Avon, $7.99, ISBN 978-0-06-241275-1
Historical Romance, 2016
I have not any read any book in the author’s The Falcon Club series, so, just like the previous book in the supposedly “new” series Devil’s Duke, this one will not deliver any emotional intensity for me. This is because The Earl is actually a closure rather than a story in its own right; a lot of things here wrap up what seems like dangling ends from the previous series. Hence, when “dramatic revelations” – at least, I think that’s what they are – come out in the late quarter or so of the book, instead of having my world rocked as I go, “Oh, now I see! Now I understand! I bow before the brilliance of the author!”, instead I just roll up my eyes and I see these developments as attempted justifications of the characters’ tomfoolery up to the point.
In other words, do bear in mind that this one could be a brilliant book to someone who has been following the related books all this while, just as it could be a “Eh, who cares?” read to someone who hasn’t. And this review is written by someone in the second camp.
Anyway, the story. Emily Ann Vale now calls herself Zenobia because she’s on a very important crusade. As Lady Justice, she produces pamphlets denouncing all nobles as selfish twats that oppress the poor while indulging in their basest desires. Equality for women! Better marriage laws! And so forth. I smile… until the author, desperate to assure me that Emily is not like those real feminists of that era that do things no respectable romance heroines would ever consider, tells me that Emily doesn’t even gossip. She just uses things told to her by her maid and such. In other words, if Emily exists today, she’d be that person who considers herself feminist because she retweets Laci Green and Franchesca Ramsey five times a day, dutifully hashtagging each tweet with #killallmen and #dieciswhitescum.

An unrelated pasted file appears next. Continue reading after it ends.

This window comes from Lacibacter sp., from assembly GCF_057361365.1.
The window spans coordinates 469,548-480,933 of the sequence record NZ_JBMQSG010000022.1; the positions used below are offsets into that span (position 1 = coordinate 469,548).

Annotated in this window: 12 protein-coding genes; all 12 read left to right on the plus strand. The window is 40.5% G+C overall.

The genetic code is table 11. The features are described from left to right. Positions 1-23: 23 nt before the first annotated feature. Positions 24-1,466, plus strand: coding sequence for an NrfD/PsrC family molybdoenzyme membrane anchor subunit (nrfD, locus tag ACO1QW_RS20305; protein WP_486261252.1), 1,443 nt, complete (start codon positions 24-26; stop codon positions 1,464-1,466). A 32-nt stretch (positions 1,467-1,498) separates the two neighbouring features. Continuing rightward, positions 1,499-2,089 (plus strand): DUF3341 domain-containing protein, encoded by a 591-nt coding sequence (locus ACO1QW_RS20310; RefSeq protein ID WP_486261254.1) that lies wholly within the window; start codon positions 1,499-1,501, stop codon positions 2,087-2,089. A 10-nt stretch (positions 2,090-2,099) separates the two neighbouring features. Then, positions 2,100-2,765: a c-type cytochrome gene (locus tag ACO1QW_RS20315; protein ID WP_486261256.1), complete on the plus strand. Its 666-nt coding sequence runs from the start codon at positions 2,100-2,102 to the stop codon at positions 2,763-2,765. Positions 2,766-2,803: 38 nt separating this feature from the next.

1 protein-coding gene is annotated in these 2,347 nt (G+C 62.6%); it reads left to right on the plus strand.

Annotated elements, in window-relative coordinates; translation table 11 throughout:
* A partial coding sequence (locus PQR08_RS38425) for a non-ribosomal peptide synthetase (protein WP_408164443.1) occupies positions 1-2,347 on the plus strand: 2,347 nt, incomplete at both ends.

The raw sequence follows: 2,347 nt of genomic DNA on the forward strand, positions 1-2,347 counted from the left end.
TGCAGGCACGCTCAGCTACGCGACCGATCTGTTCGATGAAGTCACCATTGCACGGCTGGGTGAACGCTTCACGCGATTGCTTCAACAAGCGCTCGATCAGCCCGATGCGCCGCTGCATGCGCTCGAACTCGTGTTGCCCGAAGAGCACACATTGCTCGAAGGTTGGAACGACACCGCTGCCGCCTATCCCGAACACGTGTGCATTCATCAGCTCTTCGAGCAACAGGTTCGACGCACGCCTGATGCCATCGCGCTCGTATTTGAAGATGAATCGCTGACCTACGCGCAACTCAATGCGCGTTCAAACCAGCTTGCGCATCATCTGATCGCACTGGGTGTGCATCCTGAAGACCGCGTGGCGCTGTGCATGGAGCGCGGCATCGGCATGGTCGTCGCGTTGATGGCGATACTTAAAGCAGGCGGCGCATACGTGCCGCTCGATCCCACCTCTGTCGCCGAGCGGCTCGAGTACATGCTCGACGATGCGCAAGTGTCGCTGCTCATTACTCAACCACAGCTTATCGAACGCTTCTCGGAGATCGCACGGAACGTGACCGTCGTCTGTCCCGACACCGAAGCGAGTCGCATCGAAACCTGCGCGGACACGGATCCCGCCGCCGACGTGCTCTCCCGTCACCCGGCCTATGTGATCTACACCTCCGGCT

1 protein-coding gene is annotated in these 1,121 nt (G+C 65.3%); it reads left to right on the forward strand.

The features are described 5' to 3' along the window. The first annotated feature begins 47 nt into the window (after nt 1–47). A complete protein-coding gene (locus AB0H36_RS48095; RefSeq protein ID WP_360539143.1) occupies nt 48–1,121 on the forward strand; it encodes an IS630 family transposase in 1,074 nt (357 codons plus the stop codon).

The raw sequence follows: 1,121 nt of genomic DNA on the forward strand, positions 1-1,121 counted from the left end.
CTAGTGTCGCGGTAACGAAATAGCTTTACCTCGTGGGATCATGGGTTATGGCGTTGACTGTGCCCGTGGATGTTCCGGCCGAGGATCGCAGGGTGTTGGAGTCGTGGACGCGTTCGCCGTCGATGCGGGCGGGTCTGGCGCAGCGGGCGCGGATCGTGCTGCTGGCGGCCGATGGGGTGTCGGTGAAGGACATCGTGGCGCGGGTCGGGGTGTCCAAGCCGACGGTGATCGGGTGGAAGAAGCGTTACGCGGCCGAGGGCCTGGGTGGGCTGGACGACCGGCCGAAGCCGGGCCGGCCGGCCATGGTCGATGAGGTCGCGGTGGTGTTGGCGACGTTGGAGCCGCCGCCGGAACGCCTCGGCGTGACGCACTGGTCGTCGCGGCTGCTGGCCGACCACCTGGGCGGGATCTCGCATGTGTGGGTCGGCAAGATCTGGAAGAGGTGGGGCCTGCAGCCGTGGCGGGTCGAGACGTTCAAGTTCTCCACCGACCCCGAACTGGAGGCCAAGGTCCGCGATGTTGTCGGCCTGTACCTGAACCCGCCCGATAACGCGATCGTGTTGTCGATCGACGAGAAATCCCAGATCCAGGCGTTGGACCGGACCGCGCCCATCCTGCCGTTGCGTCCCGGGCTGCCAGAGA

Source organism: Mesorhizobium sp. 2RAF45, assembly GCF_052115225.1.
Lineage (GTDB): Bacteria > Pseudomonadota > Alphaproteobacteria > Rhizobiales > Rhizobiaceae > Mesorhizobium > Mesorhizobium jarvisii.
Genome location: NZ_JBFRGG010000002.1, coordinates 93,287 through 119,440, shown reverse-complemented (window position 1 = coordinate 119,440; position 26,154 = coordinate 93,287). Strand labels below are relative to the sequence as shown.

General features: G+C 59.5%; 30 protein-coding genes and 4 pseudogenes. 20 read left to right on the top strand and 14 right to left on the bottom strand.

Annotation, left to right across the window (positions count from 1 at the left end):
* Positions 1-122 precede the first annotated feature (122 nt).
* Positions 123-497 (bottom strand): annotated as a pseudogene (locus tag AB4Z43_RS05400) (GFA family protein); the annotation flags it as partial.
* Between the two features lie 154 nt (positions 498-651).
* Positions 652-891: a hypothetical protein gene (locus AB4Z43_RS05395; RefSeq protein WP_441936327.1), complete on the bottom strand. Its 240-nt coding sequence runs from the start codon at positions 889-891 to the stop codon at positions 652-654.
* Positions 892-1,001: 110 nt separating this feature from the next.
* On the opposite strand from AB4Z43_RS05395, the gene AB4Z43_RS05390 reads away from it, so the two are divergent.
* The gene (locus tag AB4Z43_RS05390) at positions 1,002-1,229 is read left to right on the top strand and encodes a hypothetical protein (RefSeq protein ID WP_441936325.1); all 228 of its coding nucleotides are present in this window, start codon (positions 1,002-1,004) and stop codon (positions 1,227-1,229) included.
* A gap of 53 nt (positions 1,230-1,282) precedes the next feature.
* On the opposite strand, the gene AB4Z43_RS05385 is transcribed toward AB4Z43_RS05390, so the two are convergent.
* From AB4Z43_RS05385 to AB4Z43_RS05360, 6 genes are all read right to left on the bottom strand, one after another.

Meanwhile, our hero Colin Gray, the new Earl of Egremoor, needs to marry Emily because of the obligations that come with his not-so-dearly-departed father’s will. Emily is like, of course, no, even if having a noble husband would be a pretty good way to inject her subversive views into society. Even a secondary character comments on this. But alas, Emily refuses to be anything but a stereotypical romance heroine despite her Lady Justice pretensions, so no, no, no. Just call her no, her name is no, and her flow is no. Colin is also obsessed with Lady Justice, so it’s a good thing that both women are one and the same, or he’d have problems deciding where his winkie should go into. Oh, and Emily needs his help to locate her sister – like all modern day Twitter feminists, all men must die, especially cis straight white males, until these independent women need a man to clean up their mess.
This story is unnecessarily convoluted and tortuous – something that readers of previous books may appreciate, I suppose, but to me, the whole thing is like wandering in a maze and wondering why I’m doing this, as I’m not sure whether I’d find great things waiting for me at the exit. Colin is alright, but Emily is basically no, no, no from start to end. Stubborn, determinedly mulish, and quick to judge while being often wrong in the process, she’s actually a subversive element – she is a walking poster girl of why feminism is something that should be left to intelligent, passionate women, not stupid girls with issues flailing to find a clue.
In the end, Emily gets her Meghan Trainor Bill presented in Parliament, good for her, but that’s because her husband decides to do it as he believes that he’s in love with her, and that’s what gallant dudes do. In other words, our feminist heroine attains her objective because she stumbles into a happy ending with a man, despite her best efforts to sabotage the whole thing. Feminism is, in the end, all about getting a man to fall in love with you and do things for you, so… yay?